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PCMag reviews 802.11n AirPort Base Station

updated 04:50 pm EDT, Wed April 11, 2007

PCMag on AirPort 802.11n

PC Magazine has reviewed Apple's new AirPort Extreme 802.11n Base Station, the company's latest wireless router that works with most of its newly-introduced Intel-based Macs at the fastest wireless speed available. The new router's ability to work in the 2.4GHz spectrum as well as the 5GHz band, coupled with several other unique features help to justify the router's $179 price tag and to set the device apart from competitors, according to the publication. Interference is considerably decreased when operating within the 5GHz band, but that limits connectivity to 802.11n clients only. "This latest version of the Airport shows a lot of thought and ingenuity. Like other Apple products, it has a modern look, a smaller profile, and exudes quality. Where it truly shines, though, is in its innovative software and USB port."

Apple did a "superb job" with the AirPort Extreme Base Station's software, according to the reviewer, providing an "excellent" configuration wizard with well-designed menus and a summary page that provides concise information on the router's status.

"Administrators can view all essentials, including information that immediately shows misconfigurations and errors. If, for example, you don't have wireless security turned on, you'll get a warning. Intuitive and helpful instructions make your choices clear when configuring security (those concerned about backward compatibility should probably use WPA/WPA2)."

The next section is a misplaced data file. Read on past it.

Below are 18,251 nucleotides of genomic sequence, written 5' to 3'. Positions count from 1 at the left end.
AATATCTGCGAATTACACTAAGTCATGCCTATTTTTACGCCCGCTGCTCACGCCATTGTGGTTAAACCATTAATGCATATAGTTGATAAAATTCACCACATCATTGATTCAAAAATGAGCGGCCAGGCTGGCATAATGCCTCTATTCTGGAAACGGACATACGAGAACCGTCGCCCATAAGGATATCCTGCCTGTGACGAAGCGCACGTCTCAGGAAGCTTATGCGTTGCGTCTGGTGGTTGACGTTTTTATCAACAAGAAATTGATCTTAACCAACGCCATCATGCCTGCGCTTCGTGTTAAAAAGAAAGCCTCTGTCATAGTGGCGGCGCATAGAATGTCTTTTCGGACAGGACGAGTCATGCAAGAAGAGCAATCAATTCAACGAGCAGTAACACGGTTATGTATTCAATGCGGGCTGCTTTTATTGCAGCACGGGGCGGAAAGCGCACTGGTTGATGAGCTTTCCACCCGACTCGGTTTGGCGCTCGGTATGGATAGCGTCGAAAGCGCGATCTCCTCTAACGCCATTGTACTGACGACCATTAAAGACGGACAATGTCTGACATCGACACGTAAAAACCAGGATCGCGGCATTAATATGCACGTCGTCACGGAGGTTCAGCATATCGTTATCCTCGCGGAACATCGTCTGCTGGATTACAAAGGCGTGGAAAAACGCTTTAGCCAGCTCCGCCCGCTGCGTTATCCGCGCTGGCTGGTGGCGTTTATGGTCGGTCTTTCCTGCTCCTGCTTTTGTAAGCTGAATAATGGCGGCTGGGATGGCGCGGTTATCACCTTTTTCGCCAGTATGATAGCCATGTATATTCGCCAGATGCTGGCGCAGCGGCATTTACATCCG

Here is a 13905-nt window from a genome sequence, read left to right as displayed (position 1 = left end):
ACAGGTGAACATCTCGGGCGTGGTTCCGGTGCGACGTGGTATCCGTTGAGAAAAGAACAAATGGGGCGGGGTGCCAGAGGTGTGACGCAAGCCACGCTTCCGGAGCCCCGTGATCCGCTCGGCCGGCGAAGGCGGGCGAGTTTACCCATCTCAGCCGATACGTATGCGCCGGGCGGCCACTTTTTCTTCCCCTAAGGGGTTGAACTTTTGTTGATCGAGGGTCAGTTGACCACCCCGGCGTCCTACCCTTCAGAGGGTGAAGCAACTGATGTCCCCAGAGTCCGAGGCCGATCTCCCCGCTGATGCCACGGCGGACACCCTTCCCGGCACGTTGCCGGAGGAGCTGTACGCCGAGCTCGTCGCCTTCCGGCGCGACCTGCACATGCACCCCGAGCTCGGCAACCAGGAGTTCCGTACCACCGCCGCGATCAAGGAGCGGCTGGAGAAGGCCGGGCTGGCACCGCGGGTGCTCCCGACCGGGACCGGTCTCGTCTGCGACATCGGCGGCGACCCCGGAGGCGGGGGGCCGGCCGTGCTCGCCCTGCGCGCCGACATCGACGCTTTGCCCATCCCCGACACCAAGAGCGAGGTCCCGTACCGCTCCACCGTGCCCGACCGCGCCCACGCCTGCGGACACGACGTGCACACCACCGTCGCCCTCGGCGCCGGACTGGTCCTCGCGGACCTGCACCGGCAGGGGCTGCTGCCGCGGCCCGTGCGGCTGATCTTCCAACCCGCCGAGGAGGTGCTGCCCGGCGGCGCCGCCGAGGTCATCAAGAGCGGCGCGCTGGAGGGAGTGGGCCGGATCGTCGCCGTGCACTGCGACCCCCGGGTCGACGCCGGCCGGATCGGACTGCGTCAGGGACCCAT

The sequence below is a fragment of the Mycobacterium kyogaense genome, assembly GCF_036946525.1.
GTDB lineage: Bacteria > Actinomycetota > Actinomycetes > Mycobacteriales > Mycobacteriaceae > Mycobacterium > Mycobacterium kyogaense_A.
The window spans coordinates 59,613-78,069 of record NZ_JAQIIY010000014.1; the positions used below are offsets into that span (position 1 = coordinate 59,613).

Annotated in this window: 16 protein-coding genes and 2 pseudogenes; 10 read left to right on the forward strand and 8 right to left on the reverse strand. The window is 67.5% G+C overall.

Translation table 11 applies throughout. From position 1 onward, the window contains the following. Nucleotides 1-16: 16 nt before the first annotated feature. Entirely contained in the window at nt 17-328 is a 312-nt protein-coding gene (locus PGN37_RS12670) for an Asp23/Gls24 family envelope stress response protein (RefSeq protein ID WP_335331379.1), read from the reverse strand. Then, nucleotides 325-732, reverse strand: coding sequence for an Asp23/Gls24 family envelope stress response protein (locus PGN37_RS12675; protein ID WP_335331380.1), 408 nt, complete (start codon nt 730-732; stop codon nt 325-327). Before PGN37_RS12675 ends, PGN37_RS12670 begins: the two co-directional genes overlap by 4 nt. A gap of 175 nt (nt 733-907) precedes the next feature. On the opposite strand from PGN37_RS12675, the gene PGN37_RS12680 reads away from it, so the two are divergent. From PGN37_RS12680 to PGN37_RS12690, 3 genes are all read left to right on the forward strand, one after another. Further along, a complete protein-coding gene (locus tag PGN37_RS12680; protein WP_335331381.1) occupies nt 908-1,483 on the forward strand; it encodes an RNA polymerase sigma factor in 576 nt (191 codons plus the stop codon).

Apple's admin utility features a timed-access option that enables users to limit children's internet use, but the device lacks a database of inappropriate sites that can help block undesired content from known problem pages.

The USB port accepts a printer or storage device for sharing, and when tested offered access to a hard drive almost immediately after the drive was plugged in. Users can use the admin utility to manage the USB port, sharing the printer over the WAN (Wide Area Network) or to password protect a hard drive.

"The router also does well at handling access to your LAN from the Internet. It supports port mapping, and through its Bonjour technology and dynamic DNS, can make services on your network available to you and others working remotely."

Despite the fact that Apple's router was the most expensive unit in PC Magazine's tests, the Apple AirPort Extreme Base Station "seems the obvious choice" for Mac shops looking to connect in the 5GHz band.

"I'm disappointed with the lack of Gigabit ports, which limits performance, but the wireless throughput still looks impressive compared with that of 802.11g," the reviewer wrote. "I can't wait to test the product with the new Apple TV--one of the first consumer 802.11n devices."

by MacNN Staff





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